In one quick motion he positioned his patient and performed a successful lumbar manipulation.  His patient stood up, twisted, turned and declared immediate improvement.

Two tables over, I was instantly frustrated.  My co-worker’s outcome was in stark contrast to the awkward, slow, and unsuccessful lumbar manipulation I had performed earlier in the day.  My patient had held her breath as she waited in a contorted position as I figured out how to set her up.  He was so much better at manipulation than I was and that bothered me.

This is not a story about the effectiveness of a lumbar manipulation.  It is, however, a story about the differences in the effectiveness of learning.  Ever since I graduated, I have sought excellence.  I look at expert clinicians and I hope to be like them someday.  Yet, my actions don’t always support this goal.

Let’s rewind one month prior to this story.  My coworker and I both went to a course on spinal manipulation.  We were both below average even after taking the course so we vowed that we would perform at least two practice manipulations on each other or other co-workers everyday until we improved.

The first week we did this everyday.  Practiced the thoracic spine in the morning, lumbar spine in the afternoon.  The second week he kept practicing, but I was more sporadic with mine.  By the third week, if I wasn’t performing a manipulation on a patient then I wasn’t practicing at all.  A month later, he efficiently performed one while I was still fumbling through mine.


As I develop as a clinician and try to improve my skills I am constantly reminded through experience and most recently through the book Pound The Stone that….


Excellence is about doing the things that are easy to do, but easier not to do.


He didn’t magically get better at performing manipulations- he kept doing them day in and day out.  He kept practicing when I got “too busy” and when I “had other things to do.” When you look at the situation, it was easy for him to practice two manipulations per day, but it was easier for me not to.  He possessed greater skill because he practiced, not because he started with any greater advantage or superior knowledge.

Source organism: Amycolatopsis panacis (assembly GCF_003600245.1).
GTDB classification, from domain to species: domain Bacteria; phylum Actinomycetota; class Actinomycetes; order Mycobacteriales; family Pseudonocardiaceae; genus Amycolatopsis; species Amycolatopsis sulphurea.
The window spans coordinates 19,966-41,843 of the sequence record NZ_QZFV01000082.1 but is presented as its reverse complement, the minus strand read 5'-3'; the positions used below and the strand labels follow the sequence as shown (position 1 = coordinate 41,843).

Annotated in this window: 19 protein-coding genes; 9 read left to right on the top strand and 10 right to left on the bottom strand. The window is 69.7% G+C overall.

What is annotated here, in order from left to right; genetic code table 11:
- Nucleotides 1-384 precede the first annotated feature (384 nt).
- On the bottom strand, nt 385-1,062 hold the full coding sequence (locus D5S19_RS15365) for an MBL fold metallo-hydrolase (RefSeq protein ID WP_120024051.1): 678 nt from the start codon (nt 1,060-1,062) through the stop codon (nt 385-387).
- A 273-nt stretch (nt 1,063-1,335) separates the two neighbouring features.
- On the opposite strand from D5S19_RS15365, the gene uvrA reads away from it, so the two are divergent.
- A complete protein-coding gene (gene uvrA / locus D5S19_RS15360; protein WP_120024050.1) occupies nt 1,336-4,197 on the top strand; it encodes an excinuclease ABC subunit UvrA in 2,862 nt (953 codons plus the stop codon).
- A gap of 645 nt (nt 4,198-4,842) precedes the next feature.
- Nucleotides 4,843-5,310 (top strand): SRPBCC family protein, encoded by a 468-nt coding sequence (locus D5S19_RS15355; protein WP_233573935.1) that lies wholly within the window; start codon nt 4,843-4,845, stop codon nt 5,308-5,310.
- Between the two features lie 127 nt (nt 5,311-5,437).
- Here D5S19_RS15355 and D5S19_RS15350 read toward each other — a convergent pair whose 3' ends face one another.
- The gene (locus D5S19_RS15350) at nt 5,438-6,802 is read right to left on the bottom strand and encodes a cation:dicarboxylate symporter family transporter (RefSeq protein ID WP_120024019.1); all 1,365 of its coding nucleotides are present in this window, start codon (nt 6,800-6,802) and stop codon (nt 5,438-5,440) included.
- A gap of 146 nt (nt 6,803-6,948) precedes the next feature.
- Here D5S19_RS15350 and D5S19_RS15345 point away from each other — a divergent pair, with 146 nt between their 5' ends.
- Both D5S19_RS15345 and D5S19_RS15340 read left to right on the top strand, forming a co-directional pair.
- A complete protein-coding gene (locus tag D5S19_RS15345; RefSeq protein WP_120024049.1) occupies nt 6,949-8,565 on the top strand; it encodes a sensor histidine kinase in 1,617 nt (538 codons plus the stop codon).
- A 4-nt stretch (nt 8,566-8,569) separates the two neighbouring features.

CONTINUE doing the things that are easy to do, but easier not to do.


If you watch Steph Curry warm-up before basketball games, it is always the same.  He hasn’t stopped doing fundamental ball handling drills even though he is in the NBA.  When the novelty of something wears off, we often seek the next thing.  When I got bored of practicing manipulation, I started looking for what I would learn next… before I even truly learned manipulation.


I used to worry more about how much I knew and less about how well I knew it.  And, I still do if I don’t keep myself in check.  I want the next continuing education course to bridge the gap between where I am now and the expertise I seek.  But, it is more about doing the things that are easy to do, but easier not to do than it is about finding the next big thing.  There is no one thing that gives us expertise, but rather a lot of little things repeated and refined overtime.


I constantly have to remind myself that it is easy to:

  • Practice and seek feedback for manual techniques
  • Read JOSPT monthly
  • Write a few minutes daily
  • Ask questions
  • Discuss cases to challenge my clinical reasoning

So, what easy thing will you start doing today?

Leave a Reply

Your email address will not be published. Required fields are marked *